Liberal bows out of byelection after singling out Jagmeet Singh’s race

Karen Wang says she made comments online that referenced Singh’s cultural background

The Liberal candidate running against NDP Leader Jagmeet Singh in a Metro Vancouver byelection has bowed out of the race after singling out Singh’s ethnicity in an online post.

Karen Wang apologized Wednesday for her comments, saying that the diverse character of Burnaby South is a real source of strength.

“In trying to speak about my own story and the importance of people of all different backgrounds getting involved in this important byelection, I made comments online that also referenced Jagmeet Singh’s cultural background,” she said in a statement.

“My choice of words wasn’t well-considered and didn’t reflect my intent, and for that, I sincerely apologize to Mr. Singh. I have deep respect for him as the leader of his party and for his public service — and I would never want to diminish that in any way.”

StarMetro Vancouver reported that Wang wrote on Chinese social media platform WeChat that she was the “only” Chinese candidate in the riding, rather than Singh, who she identified as “of Indian descent.”

“If we can increase the voting rate, as the only Chinese candidate in this riding, if I can garner 16,000 votes I will easily win the byelection, control the election race and make history! My opponent in this byelection is the NDP candidate Singh of Indian descent!” she said, according to the newspaper’s translation.

READ MORE: Majority of Canadians open to a Sikh Prime Minister, but three-in-ten aren’t

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She said in her statement Wednesday that she has decided to step aside after speaking with her supporters.

“I believe in the progress that (Prime Minister) Justin Trudeau and the Liberal team are making for British Columbians and all Canadians, and I do not wish for any of my comments to be a distraction in that work,” she said.

In a statement before Wang dropped out, Singh said he intends to represent everyone in the riding regardless of their background.

“We believe everyone brings something to the table and as a community we are better for it,” he said.

“While there are real differences in people’s experiences, I have dedicated much of my work over the years to find the common threads that unite us all. My mother taught me we are all connected and every day I try to live by her words.”

The Liberal Party of Canada said Wang’s online comments are not aligned with the party’s values and it has accepted her resignation. Trudeau and the party have always stood for the full and equal participation of all Canadians in democracy, it said.

“The Liberal Party has a clear commitment to positive politics and support for Canadian diversity, and the same is always expected of our candidates,” it said in a statement.

Elections Canada said the deadline for candidates to enter the byelection race is Feb. 4.

Conservative candidate Jay Shin and People’s Party of Canada candidate Laura-Lynn Tyler Thompson are also challenging Singh as he runs for his first seat in the House of Commons.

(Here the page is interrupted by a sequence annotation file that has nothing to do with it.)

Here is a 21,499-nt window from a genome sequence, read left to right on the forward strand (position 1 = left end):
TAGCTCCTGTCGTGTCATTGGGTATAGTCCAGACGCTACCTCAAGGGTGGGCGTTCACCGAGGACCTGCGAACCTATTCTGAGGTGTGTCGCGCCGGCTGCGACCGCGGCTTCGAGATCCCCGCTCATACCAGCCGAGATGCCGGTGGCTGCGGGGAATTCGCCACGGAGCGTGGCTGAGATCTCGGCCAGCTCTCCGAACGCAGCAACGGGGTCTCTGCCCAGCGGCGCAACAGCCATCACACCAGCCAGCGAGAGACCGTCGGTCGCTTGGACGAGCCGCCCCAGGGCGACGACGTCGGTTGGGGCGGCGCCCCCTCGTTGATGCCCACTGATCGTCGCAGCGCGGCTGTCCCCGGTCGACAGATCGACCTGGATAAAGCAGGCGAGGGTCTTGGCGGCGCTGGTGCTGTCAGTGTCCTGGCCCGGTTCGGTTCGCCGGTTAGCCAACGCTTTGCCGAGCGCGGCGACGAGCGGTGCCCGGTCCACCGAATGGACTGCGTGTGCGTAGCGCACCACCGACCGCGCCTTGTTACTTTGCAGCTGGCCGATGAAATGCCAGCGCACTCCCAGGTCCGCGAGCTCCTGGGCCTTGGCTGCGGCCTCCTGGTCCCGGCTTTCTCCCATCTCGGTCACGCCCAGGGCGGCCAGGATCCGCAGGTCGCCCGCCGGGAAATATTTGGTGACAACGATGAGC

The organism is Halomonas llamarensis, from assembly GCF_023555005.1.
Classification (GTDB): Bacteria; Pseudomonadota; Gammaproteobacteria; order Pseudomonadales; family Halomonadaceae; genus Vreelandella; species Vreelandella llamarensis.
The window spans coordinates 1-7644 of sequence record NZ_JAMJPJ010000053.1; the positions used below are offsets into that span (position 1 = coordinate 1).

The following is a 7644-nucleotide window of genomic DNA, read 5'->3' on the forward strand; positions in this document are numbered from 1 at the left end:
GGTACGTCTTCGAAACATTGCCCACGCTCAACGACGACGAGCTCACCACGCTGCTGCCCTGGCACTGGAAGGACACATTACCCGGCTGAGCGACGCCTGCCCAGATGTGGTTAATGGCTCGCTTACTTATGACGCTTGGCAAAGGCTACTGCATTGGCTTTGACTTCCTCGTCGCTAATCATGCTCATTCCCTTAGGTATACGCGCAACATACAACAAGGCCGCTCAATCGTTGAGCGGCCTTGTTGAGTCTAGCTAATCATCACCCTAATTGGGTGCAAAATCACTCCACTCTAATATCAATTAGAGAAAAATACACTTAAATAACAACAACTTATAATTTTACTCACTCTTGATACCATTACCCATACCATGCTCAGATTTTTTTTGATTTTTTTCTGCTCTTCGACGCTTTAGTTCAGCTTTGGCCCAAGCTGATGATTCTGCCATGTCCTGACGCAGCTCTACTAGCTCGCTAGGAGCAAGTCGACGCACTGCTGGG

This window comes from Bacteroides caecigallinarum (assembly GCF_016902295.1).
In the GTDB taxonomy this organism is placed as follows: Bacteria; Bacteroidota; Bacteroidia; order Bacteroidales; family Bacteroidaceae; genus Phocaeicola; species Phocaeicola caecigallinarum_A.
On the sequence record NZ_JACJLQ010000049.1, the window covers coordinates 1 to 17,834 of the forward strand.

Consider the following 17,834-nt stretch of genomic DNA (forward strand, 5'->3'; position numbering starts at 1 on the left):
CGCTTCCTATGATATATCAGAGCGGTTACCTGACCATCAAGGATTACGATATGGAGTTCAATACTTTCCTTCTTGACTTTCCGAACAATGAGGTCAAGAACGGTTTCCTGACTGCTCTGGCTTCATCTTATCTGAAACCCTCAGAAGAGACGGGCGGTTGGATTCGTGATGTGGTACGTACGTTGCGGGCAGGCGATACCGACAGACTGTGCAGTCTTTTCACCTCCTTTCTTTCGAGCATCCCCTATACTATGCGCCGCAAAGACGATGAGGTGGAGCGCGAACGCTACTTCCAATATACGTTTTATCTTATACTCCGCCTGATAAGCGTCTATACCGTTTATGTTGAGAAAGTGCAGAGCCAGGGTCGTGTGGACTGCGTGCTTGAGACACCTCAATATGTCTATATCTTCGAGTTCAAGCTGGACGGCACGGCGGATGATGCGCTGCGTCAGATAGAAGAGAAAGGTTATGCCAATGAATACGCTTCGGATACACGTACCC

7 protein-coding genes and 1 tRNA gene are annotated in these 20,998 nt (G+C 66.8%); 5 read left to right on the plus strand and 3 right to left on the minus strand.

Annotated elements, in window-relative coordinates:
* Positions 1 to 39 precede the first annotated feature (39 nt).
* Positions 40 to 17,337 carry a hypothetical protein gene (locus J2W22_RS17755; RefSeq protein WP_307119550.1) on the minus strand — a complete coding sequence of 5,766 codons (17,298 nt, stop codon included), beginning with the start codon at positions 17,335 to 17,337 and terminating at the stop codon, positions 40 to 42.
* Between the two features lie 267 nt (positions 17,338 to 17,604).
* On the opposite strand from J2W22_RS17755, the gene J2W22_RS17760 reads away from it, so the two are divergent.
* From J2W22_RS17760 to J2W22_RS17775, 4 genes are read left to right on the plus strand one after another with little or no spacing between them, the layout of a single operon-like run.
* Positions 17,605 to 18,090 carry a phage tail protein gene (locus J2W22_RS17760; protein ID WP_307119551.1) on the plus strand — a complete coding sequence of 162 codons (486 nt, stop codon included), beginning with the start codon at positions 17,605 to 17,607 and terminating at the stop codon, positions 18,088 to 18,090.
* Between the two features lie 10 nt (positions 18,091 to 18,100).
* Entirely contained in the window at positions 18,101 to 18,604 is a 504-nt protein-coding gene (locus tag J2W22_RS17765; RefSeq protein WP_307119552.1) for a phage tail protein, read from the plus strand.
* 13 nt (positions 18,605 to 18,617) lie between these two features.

The 2016 census of the riding shows about 42,000 people identified as ethnically Chinese, while 9,270 people said they were South Asian and 455 of those identified as Punjabi, out of a total population of 111,000 people.

Singh is Sikh and speaks Punjabi, English and French. While campaigning in the riding recently, he greeted people in Croatian and Spanish. He said he had learned to say, “Hello, how are you?” in about 40 different languages.

Wang is the owner of a daycare business and ran unsuccessfully in the 2017 provincial election for the B.C. Liberals. In the Liberal nomination for the federal byelection, Wang defeated biotechnology scientist Cyrus Eduljee after 123 members cast ballots.

Before her resignation, political observers had noted she had deep ties to the riding, unlike Singh who was previously a member of Ontario’s provincial legislature.

On Tuesday night, Wang ran from door to door speaking to several Chinese-Canadian community members in Mandarin. She also chatted with two people of South Asian heritage who promised her their support.

She said she wanted to run in order to give back to her community.

“When I came 20 years ago with my husband … from China, we came with nothing, zero,” she said. “I’m very proud of being a Canadian and I want to do more.”

Sanjay Jeram, a senior political science lecturer at Simon Fraser University, said race is a reality of politics, especially in diverse areas, but Wang’s comments went too far.

“Ultimately, I think the candidates have a responsibility to try to rise above and demonstrate that politics is about representing all the citizens that live in the riding, rather than a particular group, and not trying to play groups against each other.”

He said there have been many examples of parties strategizing to capture voters of a particular ethnicity, including the Conservatives under former prime minister Stephen Harper.

“The fact that she said it out loud — and brought to light something that perhaps most people are wilfully ignorant of — is the issue,” said Jeram.

“Maybe, in some ways, it might be a good thing. It might blow the lid off the fact that this has been happening for some time now.”

— With files from Mia Rabson in Ottawa

Laura Kane, The Canadian Press

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